First of all a small introduction about the matrices you need.
- viewMatrix: This matrix is a 4x4 matrix which stores the position and orientation of your camera with respect to the world origin. Multiplying a vector 4D to this matrix transforms this point with respect to your camera coordinate / orientation. So it is a basis change from world coordinate system to camera coordinate system.
- projectionMatrix: This matrix is a 4x4 matrix which stores the projection aspect of your camera. There are multiple projection types which I don't want to go into detail... you are interested in
perspective projection. So your camera has a frustum formed like a truncated pyramid.The tip of the pyramid is inside your camera. The foot of the pyramid is where you look to. Everything within the pyramid is visible, everything outside the pyramid is NOT visible. Information like
field of view``aspect ratio``near clipping plane and
far clipping plane is encoded into that matrix. As long as these parameters don't change, you can reuse this matrix.
- modelMatrix: This matrix is a 4x4 matrix which stores information about the position, scaling, sheering and orientation of your model. So when having a model with tons of vertices, you don't need to move all vertices around. This matrix is doing it for you. When multiplying a vertex to this matrix, it will be transformed to world space.
When having a point (vertex) in 3D space, you can store it as a 4D vector by adding the number (1) to the 4th dimension. Like this:
vector4d(positionX, positionY, positionZ, 1). This is called the
As you noticed, we have 4x4 matrices and a 4 component vector. So we can multiply them to receive another 4D vector. You can do it this way:
$vertexWorldSpace = modelMatrix * vertex4D$ this transforms your vertex from model space to world space.
$vertexViewSpace = viewMatrix * vertexWorldSpace$ This transforms your vertex from world coordinate space to view space.
$vertexScreenSpace = projectionMatrix * vertexViewSpace$ This transforms your view space coordinate to a screen space coordinate.
usually you have to divide the result by its 4th component, but OpenGL and direct3D is doing this for you when passing the position from vertex to pixel/fragment shader.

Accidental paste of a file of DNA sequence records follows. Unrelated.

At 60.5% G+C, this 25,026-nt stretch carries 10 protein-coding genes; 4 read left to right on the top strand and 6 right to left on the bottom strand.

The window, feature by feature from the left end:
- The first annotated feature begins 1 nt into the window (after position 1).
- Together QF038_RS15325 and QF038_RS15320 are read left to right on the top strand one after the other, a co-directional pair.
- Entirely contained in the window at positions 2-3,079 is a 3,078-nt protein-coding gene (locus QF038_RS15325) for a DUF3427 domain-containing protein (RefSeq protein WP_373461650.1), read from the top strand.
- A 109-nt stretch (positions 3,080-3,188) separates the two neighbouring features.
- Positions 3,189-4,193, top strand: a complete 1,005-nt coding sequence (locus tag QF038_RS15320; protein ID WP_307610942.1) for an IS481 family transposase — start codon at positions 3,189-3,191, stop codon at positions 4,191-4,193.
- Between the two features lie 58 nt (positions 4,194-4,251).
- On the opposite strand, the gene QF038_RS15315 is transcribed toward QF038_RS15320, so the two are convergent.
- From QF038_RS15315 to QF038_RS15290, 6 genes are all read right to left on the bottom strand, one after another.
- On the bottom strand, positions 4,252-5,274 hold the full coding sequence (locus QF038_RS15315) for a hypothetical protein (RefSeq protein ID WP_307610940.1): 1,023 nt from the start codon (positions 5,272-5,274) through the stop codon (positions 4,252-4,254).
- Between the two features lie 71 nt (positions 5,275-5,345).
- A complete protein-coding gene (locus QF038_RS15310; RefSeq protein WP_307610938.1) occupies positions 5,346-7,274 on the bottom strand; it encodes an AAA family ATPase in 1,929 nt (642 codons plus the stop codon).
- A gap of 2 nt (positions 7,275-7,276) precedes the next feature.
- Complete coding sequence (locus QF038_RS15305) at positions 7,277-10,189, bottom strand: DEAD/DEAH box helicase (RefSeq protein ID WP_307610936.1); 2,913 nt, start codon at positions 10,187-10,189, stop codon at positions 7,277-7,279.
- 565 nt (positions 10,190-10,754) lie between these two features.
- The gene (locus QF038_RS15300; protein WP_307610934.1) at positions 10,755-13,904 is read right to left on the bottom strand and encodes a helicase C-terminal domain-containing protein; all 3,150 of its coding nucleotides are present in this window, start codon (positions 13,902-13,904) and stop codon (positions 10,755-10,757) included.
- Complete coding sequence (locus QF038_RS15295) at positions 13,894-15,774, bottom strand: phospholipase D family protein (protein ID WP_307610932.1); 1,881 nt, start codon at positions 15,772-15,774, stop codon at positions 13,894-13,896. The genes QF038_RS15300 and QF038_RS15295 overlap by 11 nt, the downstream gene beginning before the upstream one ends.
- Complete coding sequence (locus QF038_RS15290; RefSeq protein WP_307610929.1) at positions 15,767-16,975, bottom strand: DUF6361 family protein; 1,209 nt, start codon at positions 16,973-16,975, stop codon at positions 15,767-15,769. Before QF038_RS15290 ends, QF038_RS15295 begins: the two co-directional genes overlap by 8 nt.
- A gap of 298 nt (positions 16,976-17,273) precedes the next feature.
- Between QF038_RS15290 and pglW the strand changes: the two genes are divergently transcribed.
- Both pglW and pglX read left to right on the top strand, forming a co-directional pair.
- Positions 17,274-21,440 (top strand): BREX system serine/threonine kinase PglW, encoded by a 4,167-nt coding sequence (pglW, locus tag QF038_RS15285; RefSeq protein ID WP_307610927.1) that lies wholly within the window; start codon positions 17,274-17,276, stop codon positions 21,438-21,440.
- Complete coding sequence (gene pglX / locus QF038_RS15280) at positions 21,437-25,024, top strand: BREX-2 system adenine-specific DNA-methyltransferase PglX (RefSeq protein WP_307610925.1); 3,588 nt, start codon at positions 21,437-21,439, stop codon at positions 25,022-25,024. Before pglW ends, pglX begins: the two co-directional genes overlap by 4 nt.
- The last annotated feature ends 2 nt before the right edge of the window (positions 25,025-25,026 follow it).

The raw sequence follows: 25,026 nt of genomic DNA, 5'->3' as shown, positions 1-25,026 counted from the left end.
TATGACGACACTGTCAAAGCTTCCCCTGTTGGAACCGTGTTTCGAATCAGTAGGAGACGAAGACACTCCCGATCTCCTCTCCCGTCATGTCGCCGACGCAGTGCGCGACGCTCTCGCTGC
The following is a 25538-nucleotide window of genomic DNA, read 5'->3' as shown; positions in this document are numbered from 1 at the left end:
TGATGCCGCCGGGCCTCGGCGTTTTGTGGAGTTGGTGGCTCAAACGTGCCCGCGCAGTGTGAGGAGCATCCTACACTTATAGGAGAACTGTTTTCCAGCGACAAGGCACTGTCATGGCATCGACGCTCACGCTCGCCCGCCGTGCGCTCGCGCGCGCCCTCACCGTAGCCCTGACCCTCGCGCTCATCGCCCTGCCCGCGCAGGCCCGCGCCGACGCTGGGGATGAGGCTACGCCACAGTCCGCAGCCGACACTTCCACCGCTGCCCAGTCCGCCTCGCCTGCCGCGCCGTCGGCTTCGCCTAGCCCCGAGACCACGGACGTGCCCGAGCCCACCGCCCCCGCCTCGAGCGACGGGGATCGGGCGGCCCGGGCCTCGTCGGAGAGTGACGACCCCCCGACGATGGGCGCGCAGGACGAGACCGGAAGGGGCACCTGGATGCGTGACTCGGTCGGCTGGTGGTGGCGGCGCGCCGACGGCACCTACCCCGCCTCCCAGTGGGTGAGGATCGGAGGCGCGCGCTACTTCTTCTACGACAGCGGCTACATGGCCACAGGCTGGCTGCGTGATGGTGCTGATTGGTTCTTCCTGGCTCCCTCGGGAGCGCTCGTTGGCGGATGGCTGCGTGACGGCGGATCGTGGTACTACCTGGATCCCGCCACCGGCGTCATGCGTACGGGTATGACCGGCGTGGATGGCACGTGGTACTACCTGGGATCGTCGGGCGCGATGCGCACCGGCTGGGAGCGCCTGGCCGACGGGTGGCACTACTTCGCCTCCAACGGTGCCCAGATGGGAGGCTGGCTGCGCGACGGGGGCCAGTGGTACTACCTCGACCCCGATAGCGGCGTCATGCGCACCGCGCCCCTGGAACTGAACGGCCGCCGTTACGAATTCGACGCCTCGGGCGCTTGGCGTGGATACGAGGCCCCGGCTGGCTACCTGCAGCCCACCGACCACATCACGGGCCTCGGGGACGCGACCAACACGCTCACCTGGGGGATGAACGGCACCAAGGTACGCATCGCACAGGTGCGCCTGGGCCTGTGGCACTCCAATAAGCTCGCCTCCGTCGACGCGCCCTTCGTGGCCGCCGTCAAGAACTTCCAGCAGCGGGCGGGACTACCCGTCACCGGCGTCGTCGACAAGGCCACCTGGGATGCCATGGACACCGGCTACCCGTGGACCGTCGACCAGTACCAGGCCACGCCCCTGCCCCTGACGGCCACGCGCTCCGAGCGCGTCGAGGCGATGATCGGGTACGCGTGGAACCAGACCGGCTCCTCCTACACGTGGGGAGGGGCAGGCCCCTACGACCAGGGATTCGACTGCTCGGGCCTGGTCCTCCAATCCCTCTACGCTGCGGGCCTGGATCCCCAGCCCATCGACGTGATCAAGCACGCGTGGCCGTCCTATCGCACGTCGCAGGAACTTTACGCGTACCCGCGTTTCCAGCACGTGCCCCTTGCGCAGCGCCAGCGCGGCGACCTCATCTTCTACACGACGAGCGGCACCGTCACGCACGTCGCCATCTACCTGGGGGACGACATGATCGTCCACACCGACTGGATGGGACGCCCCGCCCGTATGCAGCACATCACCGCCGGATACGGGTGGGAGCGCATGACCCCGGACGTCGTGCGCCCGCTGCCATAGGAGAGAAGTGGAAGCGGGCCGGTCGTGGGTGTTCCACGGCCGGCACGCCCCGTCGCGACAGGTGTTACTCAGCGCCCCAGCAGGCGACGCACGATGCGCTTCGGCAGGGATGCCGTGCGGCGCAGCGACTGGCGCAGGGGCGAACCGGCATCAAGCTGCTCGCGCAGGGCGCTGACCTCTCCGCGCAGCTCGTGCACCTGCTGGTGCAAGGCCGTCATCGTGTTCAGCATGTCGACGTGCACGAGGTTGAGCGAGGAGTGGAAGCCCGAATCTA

Now you can write this multiplications into one equation:
$vertexScreenSpace = projectionMatrix * viewMatrix * modelMatrix * vertex4D$
And of cause all matrices can be combined to one matrix
$modelViewProjectionMatrix = projectionMatrix * viewMatrix * modelMatrix$
This modelViewProjectionMatrix can be loaded to the GPU and each vertex within that model can be multiplied by this matrix to receive the screen coordinate.
$vertexScreenSpace = modelViewProjectionMatrix * vertex4D$
Which matrices will change over time?
- As long as your camera parameters don't change, the projection matrix will not change. Camera position and orientation are NOT stored inside the projection matrix! But there is a near and a far clipping plane which is stored inside the projection matrix. everything in front of the near clipping plane and everything behind the far clipping plane will be clipped! So it is NOT visible. Have that in mind.
- The viewMatrix will only change, when moving or rotating the camera.
- The modelMatrix will change, when moving, rotating, scaling or
sheering the model.
Matrix multiplications should be avoided as mush as you can on GPU. That means, do not move all these matrices to the GPU to multiply them there...
You can do the multiplication on CPU to receive the modelViewProjectionMatrix. Then store this matrix to the GPU to do only one matrix multiplication per vertex. Rule of thump: Combine the parts of the matrices to one matrix which will be equal to all vertices in the render call. Have in mind: Matrix multiplications are NOT cummutative. So A * B is not B * A!
There is a very nice OpenGL tutorial about the matrix calculus in computer graphics OpenGL matrix tutorial. Be aware, that direct3D and vulkan uses different coordinates... So in case of using direct3D or vulkan please use another tutorial. But in principle it works the same way.
In your case the compute shader should calculate each stars new position(world space). Afterwards you can render the result by using vertex shader to apply the modelViewProjectionMatrix and pixel/fragment shader to color the result.